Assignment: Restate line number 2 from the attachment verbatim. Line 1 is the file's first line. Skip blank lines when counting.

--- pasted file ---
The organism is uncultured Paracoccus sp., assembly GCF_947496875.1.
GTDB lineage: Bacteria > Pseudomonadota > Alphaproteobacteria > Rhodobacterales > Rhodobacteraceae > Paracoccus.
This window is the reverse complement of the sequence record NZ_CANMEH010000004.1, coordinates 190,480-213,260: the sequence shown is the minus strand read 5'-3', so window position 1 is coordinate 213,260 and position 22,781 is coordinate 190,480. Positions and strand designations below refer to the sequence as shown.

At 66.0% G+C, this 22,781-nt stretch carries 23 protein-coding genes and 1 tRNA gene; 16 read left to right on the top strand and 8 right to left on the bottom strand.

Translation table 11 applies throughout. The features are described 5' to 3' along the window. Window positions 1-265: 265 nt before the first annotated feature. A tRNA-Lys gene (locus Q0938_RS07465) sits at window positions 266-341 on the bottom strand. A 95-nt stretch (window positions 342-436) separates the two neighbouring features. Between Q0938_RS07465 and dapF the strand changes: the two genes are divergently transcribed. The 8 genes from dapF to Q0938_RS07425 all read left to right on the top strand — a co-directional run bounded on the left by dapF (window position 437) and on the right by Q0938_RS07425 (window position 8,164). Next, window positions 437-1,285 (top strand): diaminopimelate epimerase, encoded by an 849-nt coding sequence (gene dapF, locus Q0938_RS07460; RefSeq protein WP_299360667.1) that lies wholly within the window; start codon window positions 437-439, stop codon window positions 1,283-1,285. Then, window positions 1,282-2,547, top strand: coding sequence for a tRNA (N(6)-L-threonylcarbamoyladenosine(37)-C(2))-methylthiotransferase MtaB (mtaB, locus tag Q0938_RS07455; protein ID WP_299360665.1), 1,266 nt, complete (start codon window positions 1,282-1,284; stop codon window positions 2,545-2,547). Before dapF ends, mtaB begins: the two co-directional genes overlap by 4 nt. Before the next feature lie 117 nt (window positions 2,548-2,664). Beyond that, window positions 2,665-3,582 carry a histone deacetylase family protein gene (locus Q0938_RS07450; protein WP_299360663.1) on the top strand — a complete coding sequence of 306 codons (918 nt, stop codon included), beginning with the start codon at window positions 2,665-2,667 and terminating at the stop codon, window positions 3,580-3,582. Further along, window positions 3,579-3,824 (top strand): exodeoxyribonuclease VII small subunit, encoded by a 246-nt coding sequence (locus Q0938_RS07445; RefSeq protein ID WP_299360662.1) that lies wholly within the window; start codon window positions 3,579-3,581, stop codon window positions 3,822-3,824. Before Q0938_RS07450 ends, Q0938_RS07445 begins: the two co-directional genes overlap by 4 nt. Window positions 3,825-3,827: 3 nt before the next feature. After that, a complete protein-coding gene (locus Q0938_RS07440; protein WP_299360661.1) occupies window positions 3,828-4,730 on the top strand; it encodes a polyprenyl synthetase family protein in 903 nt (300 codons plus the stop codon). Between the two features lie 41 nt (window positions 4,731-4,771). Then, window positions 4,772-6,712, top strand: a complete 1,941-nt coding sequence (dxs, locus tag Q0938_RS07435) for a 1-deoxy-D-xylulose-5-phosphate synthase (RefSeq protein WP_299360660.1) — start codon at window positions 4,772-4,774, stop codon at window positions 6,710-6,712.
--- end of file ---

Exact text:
GTDB lineage: Bacteria > Pseudomonadota > Alphaproteobacteria > Rhodobacterales > Rhodobacteraceae > Paracoccus.